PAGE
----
First – when you use only Cloud Identities – it’s out of the box, and you don’t have to configure it.

The second one – when you use synchronized identities, you can enable something called password writeback. During configuration, you can choose from a couple of authentication methods such as Office Phone, Mobile Phone, Alternate email or Security questions. It’s recommended to enable at require two of them before resetting a password.

When a user resets his password, it’s sent from the cloud to your local Active Directory. Be sure to configure your infrastructure accordingly. You probably ask if this is safe – at the end, it writes passwords to your Active Directory. Well, when it comes to an end to end password reset you must give users ability to do it from outside of your network. In such case, you will either build your custom solution or use one that is delivered for example by Microsoft. I believe the second one is much safer.


We went through identity management scenarios in Office 365. To sum up:

  • You can manage your users only in Office 365
  • In most our projects, we synchronize local AD with Azure AD using AAD Connect. It allows syncing user information and password hash.
  • You can federate Office 365 with your AD. It allows users to authenticate in your AD. No password is stored in the cloud.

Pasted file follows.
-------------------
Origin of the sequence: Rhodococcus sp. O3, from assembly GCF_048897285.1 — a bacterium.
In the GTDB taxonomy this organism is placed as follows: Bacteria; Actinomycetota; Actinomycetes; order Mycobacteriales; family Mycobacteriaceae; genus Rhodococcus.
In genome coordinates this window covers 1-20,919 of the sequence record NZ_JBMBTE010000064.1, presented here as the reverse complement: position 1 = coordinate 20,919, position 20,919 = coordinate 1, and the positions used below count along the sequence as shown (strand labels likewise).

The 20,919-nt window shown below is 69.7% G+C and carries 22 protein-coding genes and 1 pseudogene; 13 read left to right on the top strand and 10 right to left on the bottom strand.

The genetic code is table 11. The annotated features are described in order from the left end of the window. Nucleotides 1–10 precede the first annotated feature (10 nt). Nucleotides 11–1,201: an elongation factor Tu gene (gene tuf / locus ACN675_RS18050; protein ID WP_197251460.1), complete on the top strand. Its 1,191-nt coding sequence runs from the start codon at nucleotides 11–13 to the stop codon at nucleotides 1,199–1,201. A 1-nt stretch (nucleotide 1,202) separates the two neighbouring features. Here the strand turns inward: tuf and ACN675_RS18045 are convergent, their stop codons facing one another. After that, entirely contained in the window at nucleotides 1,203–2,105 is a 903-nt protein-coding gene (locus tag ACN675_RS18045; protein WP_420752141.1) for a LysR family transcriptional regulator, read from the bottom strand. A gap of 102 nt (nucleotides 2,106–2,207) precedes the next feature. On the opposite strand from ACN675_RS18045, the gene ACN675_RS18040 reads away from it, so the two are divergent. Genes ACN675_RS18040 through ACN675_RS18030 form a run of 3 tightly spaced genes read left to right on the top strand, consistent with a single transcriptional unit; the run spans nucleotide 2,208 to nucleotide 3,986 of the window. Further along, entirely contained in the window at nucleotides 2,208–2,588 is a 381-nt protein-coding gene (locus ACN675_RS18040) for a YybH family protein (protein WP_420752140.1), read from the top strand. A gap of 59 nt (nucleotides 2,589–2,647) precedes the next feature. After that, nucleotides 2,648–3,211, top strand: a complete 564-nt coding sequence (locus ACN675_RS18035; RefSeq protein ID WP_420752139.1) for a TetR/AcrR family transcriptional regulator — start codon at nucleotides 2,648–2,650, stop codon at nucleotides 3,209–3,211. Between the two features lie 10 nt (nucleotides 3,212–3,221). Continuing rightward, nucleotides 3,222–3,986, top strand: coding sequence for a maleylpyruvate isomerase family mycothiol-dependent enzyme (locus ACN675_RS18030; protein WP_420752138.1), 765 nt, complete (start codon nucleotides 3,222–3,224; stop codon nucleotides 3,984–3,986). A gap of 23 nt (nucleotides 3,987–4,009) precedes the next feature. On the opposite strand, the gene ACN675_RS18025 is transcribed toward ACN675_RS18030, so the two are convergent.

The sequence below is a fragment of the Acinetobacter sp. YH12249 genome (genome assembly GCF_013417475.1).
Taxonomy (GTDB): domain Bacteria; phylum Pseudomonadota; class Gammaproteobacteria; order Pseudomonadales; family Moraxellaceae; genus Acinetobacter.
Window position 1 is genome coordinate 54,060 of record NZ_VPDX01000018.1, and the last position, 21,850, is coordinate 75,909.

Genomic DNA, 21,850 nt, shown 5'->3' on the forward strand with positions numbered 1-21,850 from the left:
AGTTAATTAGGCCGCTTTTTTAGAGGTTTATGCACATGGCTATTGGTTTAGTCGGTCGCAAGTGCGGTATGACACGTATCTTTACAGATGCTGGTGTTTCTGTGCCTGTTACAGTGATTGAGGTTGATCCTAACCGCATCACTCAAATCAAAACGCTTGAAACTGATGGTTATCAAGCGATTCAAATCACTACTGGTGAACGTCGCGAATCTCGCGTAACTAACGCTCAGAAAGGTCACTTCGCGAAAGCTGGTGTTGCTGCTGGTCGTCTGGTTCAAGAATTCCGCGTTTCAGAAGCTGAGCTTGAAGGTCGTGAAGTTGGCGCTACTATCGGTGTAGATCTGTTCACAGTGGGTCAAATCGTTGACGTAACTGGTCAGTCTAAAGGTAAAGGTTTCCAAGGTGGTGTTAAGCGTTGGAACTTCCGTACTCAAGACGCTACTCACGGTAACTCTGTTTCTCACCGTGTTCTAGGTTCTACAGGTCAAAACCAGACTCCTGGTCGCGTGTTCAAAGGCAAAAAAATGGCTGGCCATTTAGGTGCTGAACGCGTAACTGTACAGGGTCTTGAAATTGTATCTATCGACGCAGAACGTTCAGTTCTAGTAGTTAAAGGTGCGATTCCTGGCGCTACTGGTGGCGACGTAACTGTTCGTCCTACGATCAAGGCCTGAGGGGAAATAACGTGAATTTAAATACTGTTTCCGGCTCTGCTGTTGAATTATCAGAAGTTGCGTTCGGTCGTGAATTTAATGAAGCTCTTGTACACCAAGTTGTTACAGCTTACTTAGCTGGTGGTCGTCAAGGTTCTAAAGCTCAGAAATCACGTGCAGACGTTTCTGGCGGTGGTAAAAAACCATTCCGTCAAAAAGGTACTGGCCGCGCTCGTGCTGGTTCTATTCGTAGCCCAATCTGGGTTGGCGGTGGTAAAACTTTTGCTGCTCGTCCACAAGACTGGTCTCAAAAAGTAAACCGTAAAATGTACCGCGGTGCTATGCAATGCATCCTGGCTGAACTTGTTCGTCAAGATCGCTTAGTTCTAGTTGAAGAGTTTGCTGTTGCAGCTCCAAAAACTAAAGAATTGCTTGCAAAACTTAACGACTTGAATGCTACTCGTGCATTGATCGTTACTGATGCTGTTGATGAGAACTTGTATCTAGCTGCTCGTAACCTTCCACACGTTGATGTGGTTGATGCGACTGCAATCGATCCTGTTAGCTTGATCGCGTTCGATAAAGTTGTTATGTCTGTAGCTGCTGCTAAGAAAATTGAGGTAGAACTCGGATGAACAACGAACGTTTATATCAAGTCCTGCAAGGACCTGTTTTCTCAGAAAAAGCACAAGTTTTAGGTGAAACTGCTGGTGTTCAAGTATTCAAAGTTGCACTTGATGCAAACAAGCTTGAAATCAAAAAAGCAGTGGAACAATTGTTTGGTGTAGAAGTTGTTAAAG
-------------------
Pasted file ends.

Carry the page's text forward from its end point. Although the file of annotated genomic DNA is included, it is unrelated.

• To increase security or lower number of password reset tickets deploy multi-factor authentication or password reset. You have it out of the box in the cloud.

I believe this gives you a good overview of identity management options in Office 365. So that’s it for today. If you need help or have, some questions don’t hesitate to contact us or just give a comment below.

And if you enjoyed the trip through Office 365 Identity Management in this video, share it with your colleagues. Remember that we publish articles and video regularly so make sure you follow us on Facebook or Youtube. See you in the next episode of Predica TechLab!


See also

SharePoint Is Dead, Long Live SharePoint


Omada Enables Advanced Governance Control In Microsoft Azure


Crucial Questions To Ask Your Future SaaS Applications Provider